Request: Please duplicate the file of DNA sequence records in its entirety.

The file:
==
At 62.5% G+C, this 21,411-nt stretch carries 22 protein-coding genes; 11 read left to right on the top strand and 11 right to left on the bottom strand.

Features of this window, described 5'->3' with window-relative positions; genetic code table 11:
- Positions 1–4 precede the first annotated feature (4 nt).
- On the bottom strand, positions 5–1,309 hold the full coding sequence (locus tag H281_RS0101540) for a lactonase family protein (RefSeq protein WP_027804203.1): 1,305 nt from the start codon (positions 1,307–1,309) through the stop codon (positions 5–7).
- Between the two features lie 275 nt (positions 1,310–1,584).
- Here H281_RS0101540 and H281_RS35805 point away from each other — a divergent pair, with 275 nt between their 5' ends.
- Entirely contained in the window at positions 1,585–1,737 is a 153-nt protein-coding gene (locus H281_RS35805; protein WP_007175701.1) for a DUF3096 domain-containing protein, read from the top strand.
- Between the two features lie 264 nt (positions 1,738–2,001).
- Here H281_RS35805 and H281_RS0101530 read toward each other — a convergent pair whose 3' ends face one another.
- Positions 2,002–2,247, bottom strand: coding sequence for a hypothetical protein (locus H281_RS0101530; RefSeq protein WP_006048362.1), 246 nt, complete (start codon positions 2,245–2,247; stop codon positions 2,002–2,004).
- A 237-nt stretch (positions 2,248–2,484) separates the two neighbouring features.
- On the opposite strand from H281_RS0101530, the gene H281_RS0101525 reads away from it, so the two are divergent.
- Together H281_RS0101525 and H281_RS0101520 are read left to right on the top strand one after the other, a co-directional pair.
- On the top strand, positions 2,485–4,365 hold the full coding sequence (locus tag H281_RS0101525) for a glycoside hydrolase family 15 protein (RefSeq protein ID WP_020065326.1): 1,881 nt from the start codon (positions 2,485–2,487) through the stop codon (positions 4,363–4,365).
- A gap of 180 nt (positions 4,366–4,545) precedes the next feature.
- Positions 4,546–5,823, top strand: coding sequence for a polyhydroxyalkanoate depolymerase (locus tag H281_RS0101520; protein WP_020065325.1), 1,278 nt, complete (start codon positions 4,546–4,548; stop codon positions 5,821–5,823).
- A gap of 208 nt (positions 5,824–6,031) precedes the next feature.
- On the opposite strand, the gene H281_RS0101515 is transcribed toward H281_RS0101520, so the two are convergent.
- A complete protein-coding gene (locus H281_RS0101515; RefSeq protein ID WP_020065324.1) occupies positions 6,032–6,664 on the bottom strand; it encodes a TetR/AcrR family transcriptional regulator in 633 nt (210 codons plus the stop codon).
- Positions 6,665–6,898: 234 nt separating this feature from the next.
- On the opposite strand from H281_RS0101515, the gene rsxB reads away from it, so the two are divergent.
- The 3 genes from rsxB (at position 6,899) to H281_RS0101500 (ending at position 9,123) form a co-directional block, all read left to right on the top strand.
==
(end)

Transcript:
At 62.5% G+C, this 21,411-nt stretch carries 22 protein-coding genes; 11 read left to right on the top strand and 11 right to left on the bottom strand.

Features of this window, described 5'->3' with window-relative positions; genetic code table 11:
- Positions 1–4 precede the first annotated feature (4 nt).
- On the bottom strand, positions 5–1,309 hold the full coding sequence (locus tag H281_RS0101540) for a lactonase family protein (RefSeq protein WP_027804203.1): 1,305 nt from the start codon (positions 1,307–1,309) through the stop codon (positions 5–7).
- Between the two features lie 275 nt (positions 1,310–1,584).
- Here H281_RS0101540 and H281_RS35805 point away from each other — a divergent pair, with 275 nt between their 5' ends.
- Entirely contained in the window at positions 1,585–1,737 is a 153-nt protein-coding gene (locus H281_RS35805; protein WP_007175701.1) for a DUF3096 domain-containing protein, read from the top strand.
- Between the two features lie 264 nt (positions 1,738–2,001).
- Here H281_RS35805 and H281_RS0101530 read toward each other — a convergent pair whose 3' ends face one another.
- Positions 2,002–2,247, bottom strand: coding sequence for a hypothetical protein (locus H281_RS0101530; RefSeq protein WP_006048362.1), 246 nt, complete (start codon positions 2,245–2,247; stop codon positions 2,002–2,004).
- A 237-nt stretch (positions 2,248–2,484) separates the two neighbouring features.
- On the opposite strand from H281_RS0101530, the gene H281_RS0101525 reads away from it, so the two are divergent.
- Together H281_RS0101525 and H281_RS0101520 are read left to right on the top strand one after the other, a co-directional pair.
- On the top strand, positions 2,485–4,365 hold the full coding sequence (locus tag H281_RS0101525) for a glycoside hydrolase family 15 protein (RefSeq protein ID WP_020065326.1): 1,881 nt from the start codon (positions 2,485–2,487) through the stop codon (positions 4,363–4,365).
- A gap of 180 nt (positions 4,366–4,545) precedes the next feature.
- Positions 4,546–5,823, top strand: coding sequence for a polyhydroxyalkanoate depolymerase (locus tag H281_RS0101520; protein WP_020065325.1), 1,278 nt, complete (start codon positions 4,546–4,548; stop codon positions 5,821–5,823).
- A gap of 208 nt (positions 5,824–6,031) precedes the next feature.
- On the opposite strand, the gene H281_RS0101515 is transcribed toward H281_RS0101520, so the two are convergent.
- A complete protein-coding gene (locus H281_RS0101515; RefSeq protein ID WP_020065324.1) occupies positions 6,032–6,664 on the bottom strand; it encodes a TetR/AcrR family transcriptional regulator in 633 nt (210 codons plus the stop codon).
- Positions 6,665–6,898: 234 nt separating this feature from the next.
- On the opposite strand from H281_RS0101515, the gene rsxB reads away from it, so the two are divergent.
- The 3 genes from rsxB (at position 6,899) to H281_RS0101500 (ending at position 9,123) form a co-directional block, all read left to right on the top strand.